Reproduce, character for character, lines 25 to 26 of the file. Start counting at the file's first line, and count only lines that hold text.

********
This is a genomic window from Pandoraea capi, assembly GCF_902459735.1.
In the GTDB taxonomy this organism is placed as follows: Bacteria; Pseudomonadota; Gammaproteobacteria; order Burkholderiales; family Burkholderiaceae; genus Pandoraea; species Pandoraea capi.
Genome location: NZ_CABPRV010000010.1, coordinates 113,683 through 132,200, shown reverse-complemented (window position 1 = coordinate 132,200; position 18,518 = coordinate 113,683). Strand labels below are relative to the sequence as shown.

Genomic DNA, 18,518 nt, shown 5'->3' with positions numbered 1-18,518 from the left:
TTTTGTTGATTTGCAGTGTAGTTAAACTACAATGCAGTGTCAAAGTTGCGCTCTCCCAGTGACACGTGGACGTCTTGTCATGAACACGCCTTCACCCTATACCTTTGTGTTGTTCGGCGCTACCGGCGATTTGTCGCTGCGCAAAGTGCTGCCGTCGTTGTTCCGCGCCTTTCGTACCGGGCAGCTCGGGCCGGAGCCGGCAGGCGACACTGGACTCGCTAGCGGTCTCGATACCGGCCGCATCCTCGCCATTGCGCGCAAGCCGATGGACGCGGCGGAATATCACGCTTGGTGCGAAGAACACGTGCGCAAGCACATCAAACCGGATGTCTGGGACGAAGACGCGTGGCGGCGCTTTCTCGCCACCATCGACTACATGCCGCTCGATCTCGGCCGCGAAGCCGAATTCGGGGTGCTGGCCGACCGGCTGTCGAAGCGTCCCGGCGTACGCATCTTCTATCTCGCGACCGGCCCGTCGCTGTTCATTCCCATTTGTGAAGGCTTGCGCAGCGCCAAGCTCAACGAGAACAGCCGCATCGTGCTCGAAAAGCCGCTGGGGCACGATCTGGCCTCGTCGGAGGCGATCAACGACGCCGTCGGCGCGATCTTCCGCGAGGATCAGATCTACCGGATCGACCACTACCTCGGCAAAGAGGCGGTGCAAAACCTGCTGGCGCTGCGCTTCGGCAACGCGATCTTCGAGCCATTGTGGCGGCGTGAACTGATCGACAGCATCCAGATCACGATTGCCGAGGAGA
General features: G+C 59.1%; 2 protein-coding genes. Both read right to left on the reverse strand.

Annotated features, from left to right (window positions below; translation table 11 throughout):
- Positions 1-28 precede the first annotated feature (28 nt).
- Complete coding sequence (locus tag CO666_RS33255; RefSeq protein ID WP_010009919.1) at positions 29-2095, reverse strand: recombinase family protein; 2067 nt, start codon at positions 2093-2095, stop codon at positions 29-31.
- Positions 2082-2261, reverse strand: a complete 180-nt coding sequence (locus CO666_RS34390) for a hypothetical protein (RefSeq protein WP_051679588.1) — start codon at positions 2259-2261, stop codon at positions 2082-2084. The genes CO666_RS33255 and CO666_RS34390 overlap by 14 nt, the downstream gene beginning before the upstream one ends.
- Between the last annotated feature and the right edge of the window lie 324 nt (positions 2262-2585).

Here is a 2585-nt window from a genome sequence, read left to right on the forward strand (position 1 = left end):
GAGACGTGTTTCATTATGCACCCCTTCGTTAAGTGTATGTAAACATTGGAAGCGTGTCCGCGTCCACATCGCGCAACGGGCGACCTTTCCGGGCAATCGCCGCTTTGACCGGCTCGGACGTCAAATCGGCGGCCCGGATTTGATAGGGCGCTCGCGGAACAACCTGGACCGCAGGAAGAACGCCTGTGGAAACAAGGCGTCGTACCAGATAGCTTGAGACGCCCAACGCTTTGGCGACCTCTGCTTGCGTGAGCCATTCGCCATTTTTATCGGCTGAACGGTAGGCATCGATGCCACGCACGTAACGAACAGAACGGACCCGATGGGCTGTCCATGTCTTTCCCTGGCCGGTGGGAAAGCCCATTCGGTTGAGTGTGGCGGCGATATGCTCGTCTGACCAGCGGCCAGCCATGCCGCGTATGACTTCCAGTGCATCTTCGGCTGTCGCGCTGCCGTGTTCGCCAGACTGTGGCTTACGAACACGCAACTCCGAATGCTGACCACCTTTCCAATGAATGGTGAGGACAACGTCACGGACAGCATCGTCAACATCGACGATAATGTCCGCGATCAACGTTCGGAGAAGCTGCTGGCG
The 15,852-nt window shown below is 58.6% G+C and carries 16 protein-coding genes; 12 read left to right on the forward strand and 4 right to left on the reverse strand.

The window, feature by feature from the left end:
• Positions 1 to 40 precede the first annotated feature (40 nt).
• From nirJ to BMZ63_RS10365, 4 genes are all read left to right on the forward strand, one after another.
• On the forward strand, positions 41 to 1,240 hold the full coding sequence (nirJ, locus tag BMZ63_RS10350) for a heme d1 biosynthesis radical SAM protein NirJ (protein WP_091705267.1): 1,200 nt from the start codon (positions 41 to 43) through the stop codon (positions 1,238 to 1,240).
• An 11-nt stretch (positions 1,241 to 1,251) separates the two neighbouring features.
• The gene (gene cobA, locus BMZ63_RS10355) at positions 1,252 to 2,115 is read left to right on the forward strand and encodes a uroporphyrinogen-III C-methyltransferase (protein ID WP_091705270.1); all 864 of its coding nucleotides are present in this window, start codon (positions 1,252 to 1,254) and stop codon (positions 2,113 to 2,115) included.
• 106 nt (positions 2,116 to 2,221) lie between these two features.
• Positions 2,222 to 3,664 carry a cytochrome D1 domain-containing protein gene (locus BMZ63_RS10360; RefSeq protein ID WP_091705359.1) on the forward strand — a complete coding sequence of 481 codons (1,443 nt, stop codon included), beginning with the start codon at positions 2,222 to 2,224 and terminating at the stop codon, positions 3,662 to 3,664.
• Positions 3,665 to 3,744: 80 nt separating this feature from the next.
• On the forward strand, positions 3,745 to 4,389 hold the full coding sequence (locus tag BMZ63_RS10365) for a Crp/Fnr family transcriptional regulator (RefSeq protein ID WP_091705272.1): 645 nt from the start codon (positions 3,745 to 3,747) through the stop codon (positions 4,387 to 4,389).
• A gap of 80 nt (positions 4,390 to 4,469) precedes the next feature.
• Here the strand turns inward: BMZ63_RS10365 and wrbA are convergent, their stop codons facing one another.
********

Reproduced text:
• A gap of 80 nt (positions 4,390 to 4,469) precedes the next feature.
• Here the strand turns inward: BMZ63_RS10365 and wrbA are convergent, their stop codons facing one another.